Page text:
Reassessing Marcus Borg

Fellow Patheos blogger Frederick Schmidt has penned an article for the Journal of Preaching about the strengths and weaknesses of Marcus Borg:

Marcus Borg

One: Marc relies heavily on stereotyping of a Christian perspective that, where it exists, is historically representative of a small minority.

I’ve known some of the Christians that Marc uses as a foil for his apologetic, but it is hardly fair to suggest that the kind of thinking he outlines dominated the church until Progressive Christianity came along. The Christian tradition is a global, wide- ranging, and complex phenomenon covering more than two millennia. Protestant fundamentalism is both a relatively recent and relatively small part of that story, even if it looms large in some parts of the United States.20

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What’s Up at Jericho Books?

 

Late last week, Hachette Book Group announced that Wendy Grisham was being let go, and that her imprint, Jericho Books, was going to be dramatically downsized. In the Christian publishing world, this is very big news. (Full disclosure: my agent, Kathy Helmers, pitched Jericho several book proposals from me; Jericho did not bid on any of them, and I ultimately signed with another publisher. I harbor no animus whatsoever, and Wendy and I remain friends.)

Jericho arrived on the publishing scene with a bang, paying significant advances to acquire big name authors like Brian McLaren, Nadia Bolz-Weber, Philip Yancey, and Shane Hipps. Their first book to the make the New York Times bestseller list was Nadia’s Pastrix this fall.

Big New York publishing houses like Hachette have been snapping up evangelical publishers for some time now, as Christian books have one of the few bullish areas in publishing. Thomas Nelson and Zondervan are owned by NewsCorp, Waterbrook and Multnomah are owned by Penguin Random House, etc. You get the picture. The conglomeration in publishing is a reality.

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Philosophy and Theology Are Like an Old Married Couple, and They’re Not Getting Divorced [Questions That Haunt]

Questions That Haunt Christianity

This week’s Question That Haunts Christianity came from Davidson, a 15-year-old high school student:

I’m not quite sure if this is how your readers present their questions to you, but if it is, I have one for you. I am a scholar at heart. I love to learn just about anything. I plan to study theology, English, and philosophy at Liberty University. The latter is, well, part of my question.

I have always thought that philosophers have been God-gifted men who have led nations with their brilliance, but one question keeps plaguing me: Can philosophy and Christianity mix?

My father always tells me whenever I ask him this question: “There’s nothing new under the sun.” In a nutshell, he’s telling me that theology is chief, and philosophy and psychology have nothing new or different, despite what they say. I call the three above subjects “The Trinity of Humanity”, if you will. Each is essential to life, and though theology is chief, philosophy and psychology are still essential nonetheless. Anyways, do you believe that one can be a Christian and shape their lives around both Christian and philosophical ideals?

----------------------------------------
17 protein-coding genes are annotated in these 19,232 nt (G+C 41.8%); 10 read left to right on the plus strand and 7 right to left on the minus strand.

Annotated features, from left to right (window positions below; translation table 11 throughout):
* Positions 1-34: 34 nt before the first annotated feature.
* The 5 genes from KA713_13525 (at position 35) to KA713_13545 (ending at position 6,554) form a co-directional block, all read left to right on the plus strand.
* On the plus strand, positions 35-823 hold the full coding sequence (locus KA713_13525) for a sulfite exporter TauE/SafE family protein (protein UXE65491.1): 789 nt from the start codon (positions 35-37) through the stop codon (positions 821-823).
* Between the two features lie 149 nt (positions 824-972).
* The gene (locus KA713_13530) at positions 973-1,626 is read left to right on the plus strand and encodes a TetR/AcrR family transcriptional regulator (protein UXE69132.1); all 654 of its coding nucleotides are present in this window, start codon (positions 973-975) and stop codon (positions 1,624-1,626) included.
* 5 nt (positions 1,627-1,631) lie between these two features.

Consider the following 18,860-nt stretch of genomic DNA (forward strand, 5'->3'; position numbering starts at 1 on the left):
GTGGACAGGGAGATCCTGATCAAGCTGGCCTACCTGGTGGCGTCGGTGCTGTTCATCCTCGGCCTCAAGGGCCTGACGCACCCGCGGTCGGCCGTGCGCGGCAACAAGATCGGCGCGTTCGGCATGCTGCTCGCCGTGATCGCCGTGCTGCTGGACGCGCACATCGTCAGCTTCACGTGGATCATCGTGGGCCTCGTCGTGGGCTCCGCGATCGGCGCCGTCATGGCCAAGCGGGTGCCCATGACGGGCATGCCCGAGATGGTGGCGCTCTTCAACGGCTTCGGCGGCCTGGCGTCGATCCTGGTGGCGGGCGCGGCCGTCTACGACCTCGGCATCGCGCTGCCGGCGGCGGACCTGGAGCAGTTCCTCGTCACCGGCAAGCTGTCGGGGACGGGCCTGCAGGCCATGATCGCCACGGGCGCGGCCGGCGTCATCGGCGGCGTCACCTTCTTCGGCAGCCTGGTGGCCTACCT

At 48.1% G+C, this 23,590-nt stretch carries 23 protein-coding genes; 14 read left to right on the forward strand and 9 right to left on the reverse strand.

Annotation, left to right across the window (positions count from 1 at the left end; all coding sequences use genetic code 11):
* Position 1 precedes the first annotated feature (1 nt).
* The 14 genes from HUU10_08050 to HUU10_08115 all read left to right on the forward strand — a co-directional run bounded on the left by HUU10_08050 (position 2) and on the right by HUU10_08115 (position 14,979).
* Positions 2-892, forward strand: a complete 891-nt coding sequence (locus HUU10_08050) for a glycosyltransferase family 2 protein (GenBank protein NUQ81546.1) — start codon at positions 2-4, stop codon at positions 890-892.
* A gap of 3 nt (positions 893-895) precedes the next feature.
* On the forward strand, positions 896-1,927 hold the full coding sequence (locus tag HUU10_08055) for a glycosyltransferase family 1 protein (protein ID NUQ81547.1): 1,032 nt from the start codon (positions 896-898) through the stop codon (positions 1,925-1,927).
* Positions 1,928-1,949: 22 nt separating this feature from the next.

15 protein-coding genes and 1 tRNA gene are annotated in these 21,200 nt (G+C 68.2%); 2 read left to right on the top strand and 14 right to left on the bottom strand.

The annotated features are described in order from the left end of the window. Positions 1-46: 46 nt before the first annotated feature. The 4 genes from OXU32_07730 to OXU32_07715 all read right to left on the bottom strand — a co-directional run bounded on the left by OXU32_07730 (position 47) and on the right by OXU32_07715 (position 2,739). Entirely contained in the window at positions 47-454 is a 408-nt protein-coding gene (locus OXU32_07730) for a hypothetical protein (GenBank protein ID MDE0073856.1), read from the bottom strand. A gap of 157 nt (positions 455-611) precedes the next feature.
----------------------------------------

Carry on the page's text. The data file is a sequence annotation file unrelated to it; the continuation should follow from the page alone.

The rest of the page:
Many of you took up his question in the comments, and there are some great ones!

Davidson, I’m glad you asked your question. As opposed to how I usually answer these questions, I’m going to address you directly. You’re only two years older than my oldest child, so I have some sense of what you’re thinking as you consider your future. And the first thing I want to say to you is this: Please consider going to a college other than Liberty University.

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Blogging as Violence

Richard Beck

Richard Beck, thoughtful as always, decides to break his own rule and blog about blogging. Having been flogged in some quarters and praised in others for taking on liberal icon Marcus Borg last week, Richard’s post has been supremely helpful to me:

One of the things I’ve learned from writers like James Alison, a theologian deeply informed by Rene Girard, is how rivalry is intimately associated with our self-concept. Specifically, most of us create, build up and maintain our self-esteem through rivalry with others. Our sense of self-worth is created and supported by some contrast and opposition to others. I am a self in that I am over and against others. Better. Smarter. More righteous. More successful. More authentic. More humane. Less hoodwinked. More tolerant. More insightful. More kind. More something.

In short, selfhood is inherently rivalrous. Rivalry creates the self. Rivalry is the fuel of self-esteem and self-worth.

Which means that the self is inherently violent. The definition of the self is an act of aggression and violence. To be “Richard Beck” is to engage in violence against others, if not physically than affectionally. From sunrise to sunset every thought I have about myself is implicated in acts of comparison, judgement, and evaluation of others, allowing me to create a sense of self and then fill that self with feelings of significance and worthiness.

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